Hello! My recent school tour has caused me to reflect further on how youtubers affect school children.
Old media is asking why is Youtube so popular, what gives? Why do millions and millions like to watch someone else play games or talk about stuff? To explore that I will start off by sharing with you my own likes and dislikes to do with YouTube and from there I shall try to unpick what’s going on. I watch a fair amount of Youtube in a week, probably 20 minutes or so every day, usually a specific channel. My favourites are probably Hatfilms (a bunch of nerdy lads, screaming abuse at one of them in particular) and Funhouse, another group of guys shouting at each other. For me it’s easy – it’s funny – what I like is that it is simply a group of people being stupid with each other, the Jackass effect, and that makes sense. I grew up with the rise of Jackass and the movie craze of people doing stupid things. What I dislike are the vloggers, talking about the minutia of their lives, and people playing games on their own. However, it is the latter that are the popular channels, which usually consists of one person playing games with a webcam that they talk into. People like Pewdipie, and KSI syndicate – these top youtubers are typical of the type -with a big personality, nerdy guys and girls, which appeal to their viewers because of the loneliness felt by those young people watching.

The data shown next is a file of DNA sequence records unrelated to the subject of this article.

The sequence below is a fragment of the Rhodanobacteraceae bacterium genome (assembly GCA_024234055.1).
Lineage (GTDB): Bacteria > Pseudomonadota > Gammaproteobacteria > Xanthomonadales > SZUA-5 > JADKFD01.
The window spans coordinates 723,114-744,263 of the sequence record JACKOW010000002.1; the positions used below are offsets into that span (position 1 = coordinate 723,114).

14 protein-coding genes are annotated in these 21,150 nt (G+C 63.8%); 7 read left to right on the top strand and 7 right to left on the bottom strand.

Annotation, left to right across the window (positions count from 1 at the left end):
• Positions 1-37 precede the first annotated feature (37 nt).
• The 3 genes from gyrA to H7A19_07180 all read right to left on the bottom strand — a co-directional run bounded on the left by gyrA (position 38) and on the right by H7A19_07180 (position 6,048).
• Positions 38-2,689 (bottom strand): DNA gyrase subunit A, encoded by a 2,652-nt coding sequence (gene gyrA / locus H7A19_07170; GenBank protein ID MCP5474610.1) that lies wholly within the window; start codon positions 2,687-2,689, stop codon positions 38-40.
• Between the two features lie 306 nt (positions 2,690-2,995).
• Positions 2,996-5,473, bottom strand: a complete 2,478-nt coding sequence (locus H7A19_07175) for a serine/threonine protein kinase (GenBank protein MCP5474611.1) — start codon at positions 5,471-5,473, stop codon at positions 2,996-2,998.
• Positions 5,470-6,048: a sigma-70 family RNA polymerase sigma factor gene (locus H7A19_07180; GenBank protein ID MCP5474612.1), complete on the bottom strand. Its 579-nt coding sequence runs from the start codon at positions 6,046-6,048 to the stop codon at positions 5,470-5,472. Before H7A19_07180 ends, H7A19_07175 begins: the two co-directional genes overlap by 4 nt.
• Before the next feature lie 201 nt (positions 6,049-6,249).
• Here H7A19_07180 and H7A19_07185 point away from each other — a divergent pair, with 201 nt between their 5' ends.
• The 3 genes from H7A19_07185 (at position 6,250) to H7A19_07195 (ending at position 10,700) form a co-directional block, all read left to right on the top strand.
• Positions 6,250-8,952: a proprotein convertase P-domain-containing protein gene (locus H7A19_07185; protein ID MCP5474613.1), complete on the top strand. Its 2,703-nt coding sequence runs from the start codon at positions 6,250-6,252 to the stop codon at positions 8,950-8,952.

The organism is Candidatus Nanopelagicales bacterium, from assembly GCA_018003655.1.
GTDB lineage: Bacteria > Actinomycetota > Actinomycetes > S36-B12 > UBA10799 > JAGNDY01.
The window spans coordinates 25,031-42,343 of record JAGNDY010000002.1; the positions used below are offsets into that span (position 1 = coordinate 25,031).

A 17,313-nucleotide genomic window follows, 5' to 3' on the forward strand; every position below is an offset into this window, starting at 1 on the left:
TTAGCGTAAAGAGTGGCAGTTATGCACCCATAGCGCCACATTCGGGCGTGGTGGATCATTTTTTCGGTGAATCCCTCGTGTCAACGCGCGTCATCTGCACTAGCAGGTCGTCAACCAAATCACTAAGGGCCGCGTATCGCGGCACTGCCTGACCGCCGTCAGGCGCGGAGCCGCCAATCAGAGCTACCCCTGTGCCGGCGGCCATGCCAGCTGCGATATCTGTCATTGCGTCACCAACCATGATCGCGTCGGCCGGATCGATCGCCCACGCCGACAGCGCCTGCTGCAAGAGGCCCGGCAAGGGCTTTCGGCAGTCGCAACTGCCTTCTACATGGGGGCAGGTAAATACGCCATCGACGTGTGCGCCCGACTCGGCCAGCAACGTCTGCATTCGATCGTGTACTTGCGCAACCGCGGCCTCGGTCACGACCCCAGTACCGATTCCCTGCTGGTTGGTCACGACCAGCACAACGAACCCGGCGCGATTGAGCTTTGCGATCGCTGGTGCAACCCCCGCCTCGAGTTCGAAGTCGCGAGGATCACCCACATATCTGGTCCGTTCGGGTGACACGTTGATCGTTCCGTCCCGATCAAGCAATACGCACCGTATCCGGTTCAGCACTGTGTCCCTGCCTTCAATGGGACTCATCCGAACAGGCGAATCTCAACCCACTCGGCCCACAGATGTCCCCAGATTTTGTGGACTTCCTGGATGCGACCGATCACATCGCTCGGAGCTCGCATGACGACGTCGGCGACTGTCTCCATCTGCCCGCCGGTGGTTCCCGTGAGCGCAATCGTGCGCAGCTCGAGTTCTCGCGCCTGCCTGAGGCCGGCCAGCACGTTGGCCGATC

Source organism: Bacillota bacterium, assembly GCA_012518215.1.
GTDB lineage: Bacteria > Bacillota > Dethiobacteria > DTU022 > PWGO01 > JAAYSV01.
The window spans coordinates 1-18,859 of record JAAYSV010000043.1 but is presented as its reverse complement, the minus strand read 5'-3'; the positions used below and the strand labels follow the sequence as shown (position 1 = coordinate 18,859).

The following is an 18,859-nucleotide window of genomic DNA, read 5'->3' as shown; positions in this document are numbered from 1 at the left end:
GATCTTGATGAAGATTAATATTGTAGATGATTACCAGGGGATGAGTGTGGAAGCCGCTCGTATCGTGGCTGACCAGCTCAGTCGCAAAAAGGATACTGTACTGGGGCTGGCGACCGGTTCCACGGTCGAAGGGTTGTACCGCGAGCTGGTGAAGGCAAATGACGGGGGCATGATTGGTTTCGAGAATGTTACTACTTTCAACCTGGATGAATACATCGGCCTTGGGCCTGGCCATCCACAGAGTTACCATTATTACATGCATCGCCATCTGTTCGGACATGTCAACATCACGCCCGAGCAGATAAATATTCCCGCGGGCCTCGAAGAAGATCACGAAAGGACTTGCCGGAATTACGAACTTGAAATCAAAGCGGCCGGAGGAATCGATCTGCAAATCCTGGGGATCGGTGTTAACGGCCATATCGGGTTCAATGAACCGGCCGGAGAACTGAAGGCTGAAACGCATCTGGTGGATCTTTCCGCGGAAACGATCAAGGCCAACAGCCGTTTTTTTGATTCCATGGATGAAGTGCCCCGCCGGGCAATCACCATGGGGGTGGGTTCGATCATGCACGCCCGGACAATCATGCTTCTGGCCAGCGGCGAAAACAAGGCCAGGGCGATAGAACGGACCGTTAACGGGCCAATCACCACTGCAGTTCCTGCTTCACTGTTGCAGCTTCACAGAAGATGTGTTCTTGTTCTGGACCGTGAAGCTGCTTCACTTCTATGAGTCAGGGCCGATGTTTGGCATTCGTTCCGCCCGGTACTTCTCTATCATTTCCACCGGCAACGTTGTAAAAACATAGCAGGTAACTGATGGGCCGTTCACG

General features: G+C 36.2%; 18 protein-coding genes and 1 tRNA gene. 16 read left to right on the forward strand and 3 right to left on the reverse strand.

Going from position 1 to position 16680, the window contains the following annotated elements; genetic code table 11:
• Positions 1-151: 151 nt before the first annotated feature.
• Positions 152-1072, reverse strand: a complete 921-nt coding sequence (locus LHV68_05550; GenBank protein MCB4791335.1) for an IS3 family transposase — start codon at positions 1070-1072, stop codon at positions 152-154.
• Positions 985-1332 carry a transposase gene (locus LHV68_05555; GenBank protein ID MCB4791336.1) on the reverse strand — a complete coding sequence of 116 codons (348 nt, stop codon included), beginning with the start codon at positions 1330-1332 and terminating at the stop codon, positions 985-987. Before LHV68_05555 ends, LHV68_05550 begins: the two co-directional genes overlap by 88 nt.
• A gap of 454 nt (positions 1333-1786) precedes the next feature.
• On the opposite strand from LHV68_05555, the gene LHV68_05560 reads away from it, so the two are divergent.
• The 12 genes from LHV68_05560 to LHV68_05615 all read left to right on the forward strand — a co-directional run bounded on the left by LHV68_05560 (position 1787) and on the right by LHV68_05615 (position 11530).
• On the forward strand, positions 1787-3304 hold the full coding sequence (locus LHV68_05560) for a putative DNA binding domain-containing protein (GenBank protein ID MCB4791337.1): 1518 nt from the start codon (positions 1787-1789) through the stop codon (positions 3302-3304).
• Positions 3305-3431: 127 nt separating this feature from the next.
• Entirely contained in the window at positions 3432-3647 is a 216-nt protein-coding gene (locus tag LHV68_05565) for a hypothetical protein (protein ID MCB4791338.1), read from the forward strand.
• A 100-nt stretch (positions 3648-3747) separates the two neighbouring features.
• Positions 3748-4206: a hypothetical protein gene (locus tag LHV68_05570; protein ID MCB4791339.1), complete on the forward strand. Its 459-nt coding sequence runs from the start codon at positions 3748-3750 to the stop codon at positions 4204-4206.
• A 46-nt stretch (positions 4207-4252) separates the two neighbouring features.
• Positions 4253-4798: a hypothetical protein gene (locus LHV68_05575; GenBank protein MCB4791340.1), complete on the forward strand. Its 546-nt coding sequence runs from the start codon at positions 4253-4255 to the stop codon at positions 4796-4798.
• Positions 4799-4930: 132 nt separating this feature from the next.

The reality is that YouTubers talking to a webcam, whilst playing a game, is like playing a game with a mate because it’s so intimate, it is making our young, due to the lack of decent role models, look at these nerd Gods, as they see them, and identify with them, so much that they idolise these people. You can see the numbers; it’s like rock and roll in the 60’s. Parents just didn’t get it, to them it was just noise and there was a stark disconnect between parents and children. Now that is inevitable, most kids don’t want to be like their parents, but the issue is that music, since the 60s, has run through almost all its forms; from rock to metal to pop techno, and because of that diversity some parents might like the same music as their kids, which kids don’t want! So the world of YouTube, in its unfettered wildness, has become home for youth rebellion. No doubt, in 20 years time YouTube will decline because the children of the YouTube generation won’t want to use it – because their parents do. In the meantime we need to be clear about this point – YouTube is uncensored, and not really policed – it is a medium that feels intimate – as I said, watching your mate game, and it is anonymous – and most of all – parents, in the main, don’t have a clue what’s going on – so YouTubers, especially the big names, are setting the tone, becoming the role models of behaviour, teaching, and crafting the next generation of people.
Which leads me to my next point, I noticed when in schools recently that a lot more children are having difficulty in speaking and communicating, so much so that the teachers commented on this being a growing concern. More and more are very shy and reserved; I noticed that when giving my talk. Don’t misunderstand me, I need to stress this, I am not saying that they are damaged, because when you engage them most will speak and try to join in – but the reality is that a lot of these children are learning their language and social skills from YouTubers – so their experiences, vocabulary, and confidence is limited. A lot of YouTubers will admit to having been dysfunctional children themselves, which is often why they started videoing themselves and reaching out – as that’s not a normal thing for a young person to do.